Typically the aircraft is fueled with enough for the flight plus extra for one or two diversions beyond the destination. Only in emergencies or when it's necessary will they land with over-excess fuel.
Having less fuel in the tanks is less fuel to burn if there is risk of breakup on landing or when landing gears can't be lowered into position. Landing on the planes belly could puncture the tanks so this helps that.
Not all jets have fuel jettison capability, not on the typical Boeing 737 or Airbus A320 series, they can only reduce fuel by burn, so they'll fly around for hours in a holding pattern near the airport until safe to land.
Fuel dumping is built into the large wide body jets like a Boeing 777 or 747 and the big Airbus models. This is due to their long ranges and large amount of fuel required for the journey, these planes are designed with a maximum take-off that is greater than their maximum safe landing weight.
Fully fueled, once airborne they cannot land while overweight or risk over-stressing the structure and possibly overheating the brakes.
There have been a few instances of Pilots being forced to land anyway, such as possible fire. In every case a full inspection will be mandatory before the plane can return to service. This depends on the damages, sometimes all is needed is another set of tires and brakes, or if the landing causes cracks in the structure it could be too expensive for repairs so is scrapped.
There have been many explanations given but ultimately the answer to your question is "No, aircraft do not dump fuel prior to landing unless it is absolutely necessary."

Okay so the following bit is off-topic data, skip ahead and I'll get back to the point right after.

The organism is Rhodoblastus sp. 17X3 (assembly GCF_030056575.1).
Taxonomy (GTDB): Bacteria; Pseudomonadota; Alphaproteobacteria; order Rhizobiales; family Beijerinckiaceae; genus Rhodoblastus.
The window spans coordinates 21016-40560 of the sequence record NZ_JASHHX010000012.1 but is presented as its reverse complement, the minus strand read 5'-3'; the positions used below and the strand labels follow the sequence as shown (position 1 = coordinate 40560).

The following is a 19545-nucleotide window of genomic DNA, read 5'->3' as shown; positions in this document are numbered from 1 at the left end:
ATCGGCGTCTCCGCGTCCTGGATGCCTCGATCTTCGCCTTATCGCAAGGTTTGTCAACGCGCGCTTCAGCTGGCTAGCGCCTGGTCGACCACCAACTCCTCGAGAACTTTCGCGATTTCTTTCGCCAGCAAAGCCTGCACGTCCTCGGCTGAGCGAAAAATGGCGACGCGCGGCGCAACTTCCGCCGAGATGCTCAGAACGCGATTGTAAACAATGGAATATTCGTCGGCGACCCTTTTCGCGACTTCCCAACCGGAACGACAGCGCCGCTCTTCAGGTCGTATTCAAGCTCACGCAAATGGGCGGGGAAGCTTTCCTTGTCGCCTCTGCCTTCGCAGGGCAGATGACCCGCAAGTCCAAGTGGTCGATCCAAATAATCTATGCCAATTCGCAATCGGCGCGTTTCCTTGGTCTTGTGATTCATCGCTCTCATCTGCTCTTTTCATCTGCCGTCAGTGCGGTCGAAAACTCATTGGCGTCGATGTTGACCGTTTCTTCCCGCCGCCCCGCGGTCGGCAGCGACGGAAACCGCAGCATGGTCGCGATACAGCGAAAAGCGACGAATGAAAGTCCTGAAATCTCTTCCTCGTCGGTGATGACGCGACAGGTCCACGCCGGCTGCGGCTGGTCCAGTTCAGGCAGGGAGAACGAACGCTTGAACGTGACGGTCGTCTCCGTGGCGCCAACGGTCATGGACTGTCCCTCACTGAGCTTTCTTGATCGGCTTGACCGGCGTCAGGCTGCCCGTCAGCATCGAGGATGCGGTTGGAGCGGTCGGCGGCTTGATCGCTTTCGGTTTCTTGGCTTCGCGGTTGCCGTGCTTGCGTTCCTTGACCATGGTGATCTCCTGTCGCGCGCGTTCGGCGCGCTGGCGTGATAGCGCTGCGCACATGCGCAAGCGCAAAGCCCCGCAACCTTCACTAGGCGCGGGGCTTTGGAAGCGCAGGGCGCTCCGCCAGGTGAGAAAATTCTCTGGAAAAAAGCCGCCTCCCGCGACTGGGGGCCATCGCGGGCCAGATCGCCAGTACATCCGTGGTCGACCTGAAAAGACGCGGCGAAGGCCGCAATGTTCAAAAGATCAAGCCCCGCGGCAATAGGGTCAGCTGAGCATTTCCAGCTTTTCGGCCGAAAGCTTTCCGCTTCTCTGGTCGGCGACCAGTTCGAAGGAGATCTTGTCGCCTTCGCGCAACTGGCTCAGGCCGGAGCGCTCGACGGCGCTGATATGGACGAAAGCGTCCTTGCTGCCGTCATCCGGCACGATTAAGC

During an emergency fuel may be dumped to reduce landing weight and reduce the likelihood of fire. These facts have been established by many others above.
What hasn't been covered is Speed. An aircraft carrying many thousands of kilograms of fuel requires higher speeds to keep flying. With higher speed you need more runway space to bring the aircraft to a stop. Dumping fuel reduces weight and therefore speed.
So, fuel is dumped to reduce weight, speed, braking distance and to reduce the chance of fire. Aircraft can land overweight but it is far from ideal and requires extra distance on the ground. Normally if a flight is closer to its destination fuel dumping might not be required, however closer to departure point dumping is more likely in an extreme emergency. Factors such as runway length and nature of emergency will influence the decision made by the Pilot In Command.
An alternative to dumping fuel is dumping passengers, and keep the fuel, but that requires a lot of extra paperwork and probably affects the pilots career :)
A commercial airliner only takes the fuel required for the flight plan, this is calculated and provided to the flight crew prior to departure. They then decide the right amount taking into account weather, potential delays etc... This is normally just enough for the leg to be flown i.e. fuel from departure to destination plus reserves and alternate fuel.
Commercial aircraft are required to land at destination with final reserve fuel, which dependant on the national authority is the minimum fuel required to fly for 30 (or 45) minutes at 1,500 feet above the alternate aerodrome. You can burn your alternate fuel if you're confident in landing at destination. If it looks like you're going to land with less than final reserve you are required to declare an emergency.
So to answer the question, no dumping fuel is not routine, you will always land with some, the amount depends on the type of aircraft type.